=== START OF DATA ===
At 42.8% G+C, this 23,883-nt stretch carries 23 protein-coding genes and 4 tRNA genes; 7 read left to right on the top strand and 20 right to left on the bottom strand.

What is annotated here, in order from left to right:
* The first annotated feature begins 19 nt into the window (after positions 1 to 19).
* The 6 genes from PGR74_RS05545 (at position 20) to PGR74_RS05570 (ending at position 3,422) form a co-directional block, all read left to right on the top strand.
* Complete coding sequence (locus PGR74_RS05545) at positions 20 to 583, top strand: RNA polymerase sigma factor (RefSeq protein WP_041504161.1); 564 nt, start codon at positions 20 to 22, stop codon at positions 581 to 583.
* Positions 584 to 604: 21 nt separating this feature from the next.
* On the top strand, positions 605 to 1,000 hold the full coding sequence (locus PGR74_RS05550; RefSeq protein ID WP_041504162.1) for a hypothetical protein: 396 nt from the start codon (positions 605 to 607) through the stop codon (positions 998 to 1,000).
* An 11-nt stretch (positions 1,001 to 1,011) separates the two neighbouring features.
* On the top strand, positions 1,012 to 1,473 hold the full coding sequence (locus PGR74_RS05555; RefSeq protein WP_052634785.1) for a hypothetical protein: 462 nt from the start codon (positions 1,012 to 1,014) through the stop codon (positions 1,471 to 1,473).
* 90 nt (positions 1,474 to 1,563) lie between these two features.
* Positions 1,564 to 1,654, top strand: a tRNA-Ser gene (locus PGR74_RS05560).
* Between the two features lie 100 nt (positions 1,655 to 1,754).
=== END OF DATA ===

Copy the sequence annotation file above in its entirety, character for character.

At 42.8% G+C, this 23,883-nt stretch carries 23 protein-coding genes and 4 tRNA genes; 7 read left to right on the top strand and 20 right to left on the bottom strand.

What is annotated here, in order from left to right:
* The first annotated feature begins 19 nt into the window (after positions 1 to 19).
* The 6 genes from PGR74_RS05545 (at position 20) to PGR74_RS05570 (ending at position 3,422) form a co-directional block, all read left to right on the top strand.
* Complete coding sequence (locus PGR74_RS05545) at positions 20 to 583, top strand: RNA polymerase sigma factor (RefSeq protein WP_041504161.1); 564 nt, start codon at positions 20 to 22, stop codon at positions 581 to 583.
* Positions 584 to 604: 21 nt separating this feature from the next.
* On the top strand, positions 605 to 1,000 hold the full coding sequence (locus PGR74_RS05550; RefSeq protein ID WP_041504162.1) for a hypothetical protein: 396 nt from the start codon (positions 605 to 607) through the stop codon (positions 998 to 1,000).
* An 11-nt stretch (positions 1,001 to 1,011) separates the two neighbouring features.
* On the top strand, positions 1,012 to 1,473 hold the full coding sequence (locus PGR74_RS05555; RefSeq protein WP_052634785.1) for a hypothetical protein: 462 nt from the start codon (positions 1,012 to 1,014) through the stop codon (positions 1,471 to 1,473).
* 90 nt (positions 1,474 to 1,563) lie between these two features.
* Positions 1,564 to 1,654, top strand: a tRNA-Ser gene (locus PGR74_RS05560).
* Between the two features lie 100 nt (positions 1,655 to 1,754).